Samsung unveils first smartphone chip with ray-tracing graphics

The world’s biggest smartphone manufacturer, Samsung, has unveiled the first smartphone chip to feature ray-tracing graphics.

After announcing a licencing agreement with AMD in 2019 and confirming last year that its next flagship mobile chip would boast AMD’s RDNA architecture, the South Korean tech giant announced the Exynos 2200 on Tuesday.

Built on a 4nm manufacturing process, the chip’s CPU boasts one high-end Cortex X2 and three Cortex A710 cores for performance, as well as four Cortex A510 cores for power efficiency.

For graphics, it packs an Xclipse 920 GPU based on AMD’s RDNA 2 graphics technology, the same used in the PlayStation 5 and Xbox Series X|S gaming consoles.

Samsung said the GPU was a “one-of-a-kind hybrid graphic processor”, positioned between the console and the mobile graphics processor.

In addition to hardware-accelerated ray-tracing, the Xclipse 920 supports variable-rate shading (VRS).

Ray-tracing simulates how light physically behaves in the real world to create more realistic lighting effects in games. It has become one of the most-punted features for next-generation graphics cards.

Variable-rate shading allows developers to optimise GPU workload to apply lower shading in areas where overall quality will not be affected, boosting overall performance.

The Exynos 2200 also offers substantial improvements in 5G connectivity, image capturing capabilities, and on-device artificial intelligence compared to the Exynos 2100.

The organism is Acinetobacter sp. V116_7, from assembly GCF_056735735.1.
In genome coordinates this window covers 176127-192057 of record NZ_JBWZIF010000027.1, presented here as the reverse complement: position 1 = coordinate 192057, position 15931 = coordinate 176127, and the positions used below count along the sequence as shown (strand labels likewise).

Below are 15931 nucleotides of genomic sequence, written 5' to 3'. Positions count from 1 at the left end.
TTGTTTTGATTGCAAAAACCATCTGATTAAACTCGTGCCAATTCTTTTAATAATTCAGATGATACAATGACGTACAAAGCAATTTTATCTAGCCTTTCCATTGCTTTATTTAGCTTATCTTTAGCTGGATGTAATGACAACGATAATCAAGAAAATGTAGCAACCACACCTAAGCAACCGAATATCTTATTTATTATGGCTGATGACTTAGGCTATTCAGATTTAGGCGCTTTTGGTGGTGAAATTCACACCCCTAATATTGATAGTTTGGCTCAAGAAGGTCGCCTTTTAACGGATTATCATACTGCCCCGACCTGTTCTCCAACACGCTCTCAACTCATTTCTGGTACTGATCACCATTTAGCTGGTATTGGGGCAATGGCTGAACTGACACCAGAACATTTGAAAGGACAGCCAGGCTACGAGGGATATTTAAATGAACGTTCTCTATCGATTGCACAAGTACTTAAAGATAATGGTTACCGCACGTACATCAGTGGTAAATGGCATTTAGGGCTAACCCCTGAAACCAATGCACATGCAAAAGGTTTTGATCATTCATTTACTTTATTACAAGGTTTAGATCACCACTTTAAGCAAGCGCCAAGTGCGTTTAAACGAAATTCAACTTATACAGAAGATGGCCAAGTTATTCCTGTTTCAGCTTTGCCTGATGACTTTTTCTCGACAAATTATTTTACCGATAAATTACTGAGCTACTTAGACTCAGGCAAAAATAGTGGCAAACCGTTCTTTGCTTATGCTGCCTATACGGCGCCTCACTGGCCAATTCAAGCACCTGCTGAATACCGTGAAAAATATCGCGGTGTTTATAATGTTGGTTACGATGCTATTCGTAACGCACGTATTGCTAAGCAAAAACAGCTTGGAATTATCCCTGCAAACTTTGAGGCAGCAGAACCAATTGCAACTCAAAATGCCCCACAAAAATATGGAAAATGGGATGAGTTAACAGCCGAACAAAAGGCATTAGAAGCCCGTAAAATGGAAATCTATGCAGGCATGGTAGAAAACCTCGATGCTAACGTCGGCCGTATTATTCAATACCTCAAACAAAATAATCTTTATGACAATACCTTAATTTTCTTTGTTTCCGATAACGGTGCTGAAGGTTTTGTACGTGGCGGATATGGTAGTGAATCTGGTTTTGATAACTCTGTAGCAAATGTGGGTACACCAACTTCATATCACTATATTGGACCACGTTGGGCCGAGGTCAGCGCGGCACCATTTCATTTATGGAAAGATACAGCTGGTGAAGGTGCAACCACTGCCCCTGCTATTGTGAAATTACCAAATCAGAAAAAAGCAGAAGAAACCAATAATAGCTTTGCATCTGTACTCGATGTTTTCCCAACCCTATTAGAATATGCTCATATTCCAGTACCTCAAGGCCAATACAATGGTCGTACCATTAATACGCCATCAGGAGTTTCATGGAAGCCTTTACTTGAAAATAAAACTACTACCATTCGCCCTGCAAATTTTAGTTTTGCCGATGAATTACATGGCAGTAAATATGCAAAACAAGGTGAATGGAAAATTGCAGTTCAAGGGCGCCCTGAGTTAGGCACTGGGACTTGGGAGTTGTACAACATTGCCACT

The chip’s 3GPP Release 16 5G modem supports both sub-6GHz and mmWave spectrum bands.

It can also use LTE and 5G NR signals simultaneously, allowing it to reach speeds of up to 10Gbps.

For photography, the image signal processor architecture now supports a camera resolution of up to 200MP in single camera mode.

At 30fps, the ISP supports up to 108 MP in single camera mode and 64+36 MP in dual camera mode.

Samsung said it could also connect up to seven individual image sensors and drive four concurrently for advanced multi-camera setups.

Furthermore, the upgraded Neural Processing Unit (NPU) is promising double the performance of its predecessor.

“This allows more calculations to be made in parallel, enhancing the overall AI-related performance,” Samsung said.

The Exynos 2200 is currently in mass production and is expected to be available first in Samsung Galaxy S22 models sold outside of South Korea and the US, including South Africa.

Those regions often get the Snapdragon-based variant of Samsung’s flagships.

Samsung is set to unveil the Galaxy S22 during a Galaxy Unpacked event on 8 February.

Now read: Samsung Galaxy S22 launch prices leaked — more expensive than iPhone 13

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Samsung unveils first smartphone chip with ray-tracing graphics